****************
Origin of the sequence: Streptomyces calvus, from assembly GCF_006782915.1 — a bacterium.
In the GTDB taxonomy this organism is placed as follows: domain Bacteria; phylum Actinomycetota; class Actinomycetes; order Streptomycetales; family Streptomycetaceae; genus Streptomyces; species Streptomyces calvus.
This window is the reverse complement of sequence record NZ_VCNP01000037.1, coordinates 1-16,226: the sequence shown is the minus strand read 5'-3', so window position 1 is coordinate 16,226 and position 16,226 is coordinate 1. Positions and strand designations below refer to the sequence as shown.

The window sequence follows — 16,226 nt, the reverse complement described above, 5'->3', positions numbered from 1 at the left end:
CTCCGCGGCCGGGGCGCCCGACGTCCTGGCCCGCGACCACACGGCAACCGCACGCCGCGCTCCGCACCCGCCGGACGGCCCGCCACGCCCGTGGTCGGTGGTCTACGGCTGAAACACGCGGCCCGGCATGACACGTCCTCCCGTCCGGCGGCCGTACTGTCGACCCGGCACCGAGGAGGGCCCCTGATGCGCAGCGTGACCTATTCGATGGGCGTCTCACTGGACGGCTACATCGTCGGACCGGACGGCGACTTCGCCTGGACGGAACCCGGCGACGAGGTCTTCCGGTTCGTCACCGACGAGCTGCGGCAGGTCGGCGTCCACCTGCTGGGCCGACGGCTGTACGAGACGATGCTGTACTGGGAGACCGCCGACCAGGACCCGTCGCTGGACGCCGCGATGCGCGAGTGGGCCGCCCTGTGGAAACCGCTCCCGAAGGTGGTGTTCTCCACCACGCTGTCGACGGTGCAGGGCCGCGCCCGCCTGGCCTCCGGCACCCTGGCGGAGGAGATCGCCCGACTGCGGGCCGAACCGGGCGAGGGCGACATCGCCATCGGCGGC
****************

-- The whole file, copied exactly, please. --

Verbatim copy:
Origin of the sequence: Streptomyces calvus, from assembly GCF_006782915.1 — a bacterium.
In the GTDB taxonomy this organism is placed as follows: domain Bacteria; phylum Actinomycetota; class Actinomycetes; order Streptomycetales; family Streptomycetaceae; genus Streptomyces; species Streptomyces calvus.
This window is the reverse complement of sequence record NZ_VCNP01000037.1, coordinates 1-16,226: the sequence shown is the minus strand read 5'-3', so window position 1 is coordinate 16,226 and position 16,226 is coordinate 1. Positions and strand designations below refer to the sequence as shown.

The window sequence follows — 16,226 nt, the reverse complement described above, 5'->3', positions numbered from 1 at the left end:
CTCCGCGGCCGGGGCGCCCGACGTCCTGGCCCGCGACCACACGGCAACCGCACGCCGCGCTCCGCACCCGCCGGACGGCCCGCCACGCCCGTGGTCGGTGGTCTACGGCTGAAACACGCGGCCCGGCATGACACGTCCTCCCGTCCGGCGGCCGTACTGTCGACCCGGCACCGAGGAGGGCCCCTGATGCGCAGCGTGACCTATTCGATGGGCGTCTCACTGGACGGCTACATCGTCGGACCGGACGGCGACTTCGCCTGGACGGAACCCGGCGACGAGGTCTTCCGGTTCGTCACCGACGAGCTGCGGCAGGTCGGCGTCCACCTGCTGGGCCGACGGCTGTACGAGACGATGCTGTACTGGGAGACCGCCGACCAGGACCCGTCGCTGGACGCCGCGATGCGCGAGTGGGCCGCCCTGTGGAAACCGCTCCCGAAGGTGGTGTTCTCCACCACGCTGTCGACGGTGCAGGGCCGCGCCCGCCTGGCCTCCGGCACCCTGGCGGAGGAGATCGCCCGACTGCGGGCCGAACCGGGCGAGGGCGACATCGCCATCGGCGGC